Photosynthesis: Membranes in tight corners

July 10, 2013

Photosynthesis takes place in specialized membrane systems, made up of stacked disks linked together by unstacked planar leaflets. A team of Ludwig-Maximilians-Universitaet (LMU) in Munich has now identified a protein that tucks the membrane in at the edge of each stack.

Scanning electron microscopy (SEM) micrograph of a chloroplast in maize (Zea mays) showing thylakoids (green) and assimilation starch granules (grey). (Prepared by freeze fracturing; micrograph is pseudo-colored.) (Source: G. Wanner LMU)

By making use of sunlight to generate molecular oxygen and other energy-rich chemical compounds that other organisms can utilize as nutrients, photosynthesis provides the basis for almost all life on Earth. Radiant energy from the Sun is captured by pigment-protein complexes embedded in specialized membrane systems called thylakoids. The thylakoids of green plants reside within organelles called chloroplasts, membrane-bounded compartments in the cell cytoplasm that serve as self-contained reaction vessels.

Thylakoids are made of stacks of 5 to 20 flat membrane sacs called grana, and extended planar membrane sheets that serve to interconnect them, so that all thylakoids in a chloroplast form a continuous network. To form the stacks of appressed sacs, the membrane must be bent into a tight fold at their edges. This implies that the thylakoid membranes forming the grana stacks must somehow be induced to curve at regular intervals. "The origin of the stacked organization of the thylakoids and the local alterations in membrane curvature has been a complete mystery up to now," says LMU biologist Professor Dario Leister.

Leaning into the curve with CURT1

Leister and his group have now identified a new family of proteins, whose members spontaneously cause membranes to bend. The researchers call them CURT1 proteins (for CURvature of Thylakoids). "Without CURT1 proteins, there are no stacks," Leister reports. Using the model plant Arabidopsis, he and his colleagues have been able to show that the concentration of CURT is directly correlated with the number of thylakoid stacks in chloroplasts. CURT1 itself is primarily localized at the edges of the grana, exactly where the membrane is maximally curved. In addition, the researchers have shown in the test-tube that isolated CURT1 molecules spontaneously assemble into larger complexes that can alter the curvature of membranes. "It is therefore likely that the aggregation of several CURT1 molecules plays an important role in the formation of thylakoid stacks in the chloroplasts," Leister concludes.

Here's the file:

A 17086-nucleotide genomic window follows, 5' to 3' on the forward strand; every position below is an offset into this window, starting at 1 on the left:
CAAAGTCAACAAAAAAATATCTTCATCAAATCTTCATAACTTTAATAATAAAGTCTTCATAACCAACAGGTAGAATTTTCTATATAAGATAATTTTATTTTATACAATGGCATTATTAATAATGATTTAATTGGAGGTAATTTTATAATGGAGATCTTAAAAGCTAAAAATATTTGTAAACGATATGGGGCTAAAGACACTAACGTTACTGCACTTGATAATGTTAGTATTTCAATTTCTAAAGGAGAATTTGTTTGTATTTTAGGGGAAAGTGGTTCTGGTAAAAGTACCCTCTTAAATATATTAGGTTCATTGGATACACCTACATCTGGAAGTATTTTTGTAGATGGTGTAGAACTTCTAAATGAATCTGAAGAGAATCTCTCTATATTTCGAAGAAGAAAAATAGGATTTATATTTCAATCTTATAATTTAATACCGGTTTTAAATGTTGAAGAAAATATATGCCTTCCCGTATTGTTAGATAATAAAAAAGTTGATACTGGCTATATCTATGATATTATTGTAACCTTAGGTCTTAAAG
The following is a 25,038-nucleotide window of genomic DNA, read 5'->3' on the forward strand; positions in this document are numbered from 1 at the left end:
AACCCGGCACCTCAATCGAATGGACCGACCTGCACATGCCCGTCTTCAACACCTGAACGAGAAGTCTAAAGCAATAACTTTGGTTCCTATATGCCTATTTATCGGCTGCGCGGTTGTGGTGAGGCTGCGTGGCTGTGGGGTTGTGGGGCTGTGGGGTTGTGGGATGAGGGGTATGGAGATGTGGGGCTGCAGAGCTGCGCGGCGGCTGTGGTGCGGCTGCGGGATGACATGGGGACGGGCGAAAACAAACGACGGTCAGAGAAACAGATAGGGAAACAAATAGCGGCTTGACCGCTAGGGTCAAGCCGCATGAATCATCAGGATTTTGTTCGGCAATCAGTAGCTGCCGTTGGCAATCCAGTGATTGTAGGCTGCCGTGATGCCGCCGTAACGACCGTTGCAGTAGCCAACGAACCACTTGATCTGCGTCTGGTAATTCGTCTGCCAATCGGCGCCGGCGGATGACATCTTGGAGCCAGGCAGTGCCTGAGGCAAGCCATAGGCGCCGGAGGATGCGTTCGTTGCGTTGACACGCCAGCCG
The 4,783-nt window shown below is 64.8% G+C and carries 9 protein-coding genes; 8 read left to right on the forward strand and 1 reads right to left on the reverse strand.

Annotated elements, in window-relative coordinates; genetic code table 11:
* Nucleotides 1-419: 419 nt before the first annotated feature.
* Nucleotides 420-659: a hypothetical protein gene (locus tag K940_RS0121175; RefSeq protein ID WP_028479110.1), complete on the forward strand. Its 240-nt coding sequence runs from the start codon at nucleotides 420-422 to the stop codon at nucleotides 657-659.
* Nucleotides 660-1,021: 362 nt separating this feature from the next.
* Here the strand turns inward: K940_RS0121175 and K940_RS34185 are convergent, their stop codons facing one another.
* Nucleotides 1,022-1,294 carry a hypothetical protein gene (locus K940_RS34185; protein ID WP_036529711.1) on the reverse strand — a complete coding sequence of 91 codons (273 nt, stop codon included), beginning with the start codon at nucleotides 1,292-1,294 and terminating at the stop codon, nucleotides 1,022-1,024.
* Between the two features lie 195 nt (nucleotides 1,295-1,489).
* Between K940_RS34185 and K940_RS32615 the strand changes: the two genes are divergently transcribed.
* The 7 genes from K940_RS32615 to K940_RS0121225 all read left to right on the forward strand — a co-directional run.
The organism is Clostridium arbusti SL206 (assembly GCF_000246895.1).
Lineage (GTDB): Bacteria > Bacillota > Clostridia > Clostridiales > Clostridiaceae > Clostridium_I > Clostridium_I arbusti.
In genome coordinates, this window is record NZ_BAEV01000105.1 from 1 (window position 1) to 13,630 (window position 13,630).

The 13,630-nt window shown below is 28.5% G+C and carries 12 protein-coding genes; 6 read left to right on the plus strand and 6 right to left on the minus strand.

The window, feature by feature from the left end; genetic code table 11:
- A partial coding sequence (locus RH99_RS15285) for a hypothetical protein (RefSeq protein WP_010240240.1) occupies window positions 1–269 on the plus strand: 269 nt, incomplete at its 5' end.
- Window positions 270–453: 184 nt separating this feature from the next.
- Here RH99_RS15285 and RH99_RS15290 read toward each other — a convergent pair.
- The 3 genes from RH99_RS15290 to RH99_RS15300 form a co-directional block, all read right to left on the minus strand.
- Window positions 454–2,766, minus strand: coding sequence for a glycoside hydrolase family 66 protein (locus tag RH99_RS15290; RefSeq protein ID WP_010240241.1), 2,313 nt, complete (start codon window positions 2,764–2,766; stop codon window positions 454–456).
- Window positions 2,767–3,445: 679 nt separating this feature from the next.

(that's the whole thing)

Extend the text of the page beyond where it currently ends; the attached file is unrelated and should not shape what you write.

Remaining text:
In the longer term, the new findings could contribute to the optimization of photosynthesis. The grana stacks in the thylakoids are enriched for the antennal proteins that gather and channel light energy and the reaction centers known as Photosystem II. They are therefore, in many respects, more efficient energy converters than the single-layered membrane sheets that connect them together, which harbor Photosystem I. Understanding how CURT1 functions might therefore allow one to increase the degree of stacking and enhance the efficiency of photosynthesis - and perhaps increase yields from crop plants. In cooperation with the Edmund Mach Foundation (Trento, Italy) and the University of Trento, the authors of the new study have applied for patent protection for the use of CURT1 in this setting.